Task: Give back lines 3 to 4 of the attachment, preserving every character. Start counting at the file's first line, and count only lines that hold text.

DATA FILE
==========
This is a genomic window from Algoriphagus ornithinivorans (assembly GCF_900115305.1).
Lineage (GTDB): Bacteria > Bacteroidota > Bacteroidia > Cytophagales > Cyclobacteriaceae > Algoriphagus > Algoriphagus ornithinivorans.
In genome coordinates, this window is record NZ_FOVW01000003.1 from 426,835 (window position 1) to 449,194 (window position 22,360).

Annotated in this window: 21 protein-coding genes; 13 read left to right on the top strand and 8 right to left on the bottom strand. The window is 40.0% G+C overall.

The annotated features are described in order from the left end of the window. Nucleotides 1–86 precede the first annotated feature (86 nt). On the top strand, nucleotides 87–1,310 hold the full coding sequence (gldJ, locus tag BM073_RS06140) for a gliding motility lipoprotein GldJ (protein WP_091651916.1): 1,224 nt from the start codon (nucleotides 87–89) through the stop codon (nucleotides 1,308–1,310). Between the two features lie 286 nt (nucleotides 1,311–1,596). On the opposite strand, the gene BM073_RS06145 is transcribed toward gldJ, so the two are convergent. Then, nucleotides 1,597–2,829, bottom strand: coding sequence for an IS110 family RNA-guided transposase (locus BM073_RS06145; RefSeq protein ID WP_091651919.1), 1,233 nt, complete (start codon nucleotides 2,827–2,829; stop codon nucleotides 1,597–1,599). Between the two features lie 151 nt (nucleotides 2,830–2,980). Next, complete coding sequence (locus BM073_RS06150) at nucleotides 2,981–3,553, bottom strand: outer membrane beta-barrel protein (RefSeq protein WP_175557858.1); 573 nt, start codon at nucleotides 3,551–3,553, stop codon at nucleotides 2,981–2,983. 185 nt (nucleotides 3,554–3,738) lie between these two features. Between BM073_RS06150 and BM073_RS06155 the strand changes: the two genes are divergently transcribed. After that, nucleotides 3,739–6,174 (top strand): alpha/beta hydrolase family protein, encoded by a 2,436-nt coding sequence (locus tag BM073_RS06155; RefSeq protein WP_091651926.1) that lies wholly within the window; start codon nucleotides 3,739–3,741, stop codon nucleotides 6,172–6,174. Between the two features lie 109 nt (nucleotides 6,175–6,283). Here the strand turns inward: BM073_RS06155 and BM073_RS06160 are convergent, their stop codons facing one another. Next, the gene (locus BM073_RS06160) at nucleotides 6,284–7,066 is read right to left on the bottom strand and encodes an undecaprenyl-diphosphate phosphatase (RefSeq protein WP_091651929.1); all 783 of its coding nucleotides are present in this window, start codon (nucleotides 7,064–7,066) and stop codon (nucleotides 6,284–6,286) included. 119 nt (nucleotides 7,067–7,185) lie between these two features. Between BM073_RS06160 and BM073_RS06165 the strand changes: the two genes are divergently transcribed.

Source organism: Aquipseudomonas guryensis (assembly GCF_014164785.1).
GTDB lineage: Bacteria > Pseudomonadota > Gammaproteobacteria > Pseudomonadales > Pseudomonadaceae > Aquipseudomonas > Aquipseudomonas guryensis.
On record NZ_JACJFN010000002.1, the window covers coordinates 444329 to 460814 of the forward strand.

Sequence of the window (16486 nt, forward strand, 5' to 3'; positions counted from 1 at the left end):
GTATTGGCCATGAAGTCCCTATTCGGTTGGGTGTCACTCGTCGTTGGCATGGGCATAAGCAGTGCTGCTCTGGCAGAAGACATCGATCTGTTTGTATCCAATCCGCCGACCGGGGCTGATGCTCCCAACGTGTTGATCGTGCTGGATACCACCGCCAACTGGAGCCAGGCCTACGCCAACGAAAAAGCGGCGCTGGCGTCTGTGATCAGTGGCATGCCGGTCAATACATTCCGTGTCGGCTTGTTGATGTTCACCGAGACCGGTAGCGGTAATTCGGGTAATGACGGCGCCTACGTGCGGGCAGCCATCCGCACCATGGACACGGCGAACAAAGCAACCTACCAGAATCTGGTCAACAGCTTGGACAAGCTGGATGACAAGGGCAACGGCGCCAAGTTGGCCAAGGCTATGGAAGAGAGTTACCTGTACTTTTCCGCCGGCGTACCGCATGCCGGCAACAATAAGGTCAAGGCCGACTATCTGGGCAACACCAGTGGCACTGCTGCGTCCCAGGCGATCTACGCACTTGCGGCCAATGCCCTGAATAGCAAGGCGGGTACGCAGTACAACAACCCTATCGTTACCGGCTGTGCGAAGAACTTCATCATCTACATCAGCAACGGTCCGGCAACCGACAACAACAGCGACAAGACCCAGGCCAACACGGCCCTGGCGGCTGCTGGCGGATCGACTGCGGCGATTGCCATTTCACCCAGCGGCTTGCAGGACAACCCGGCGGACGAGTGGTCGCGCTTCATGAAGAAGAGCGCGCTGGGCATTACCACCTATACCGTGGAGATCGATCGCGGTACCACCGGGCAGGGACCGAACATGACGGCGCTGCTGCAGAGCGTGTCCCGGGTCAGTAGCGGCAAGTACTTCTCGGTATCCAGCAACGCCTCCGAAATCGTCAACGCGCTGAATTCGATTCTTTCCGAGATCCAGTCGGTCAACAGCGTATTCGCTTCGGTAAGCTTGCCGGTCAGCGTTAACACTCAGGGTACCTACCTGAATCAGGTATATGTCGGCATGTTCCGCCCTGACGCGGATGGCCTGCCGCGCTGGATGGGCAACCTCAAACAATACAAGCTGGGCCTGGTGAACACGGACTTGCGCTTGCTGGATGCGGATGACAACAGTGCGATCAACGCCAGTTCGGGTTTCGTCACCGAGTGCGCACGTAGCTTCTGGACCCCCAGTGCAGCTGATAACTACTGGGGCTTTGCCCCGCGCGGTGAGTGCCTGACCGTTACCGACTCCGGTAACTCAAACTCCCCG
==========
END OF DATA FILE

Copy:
In genome coordinates, this window is record NZ_FOVW01000003.1 from 426,835 (window position 1) to 449,194 (window position 22,360).

Annotated in this window: 21 protein-coding genes; 13 read left to right on the top strand and 8 right to left on the bottom strand. The window is 40.0% G+C overall.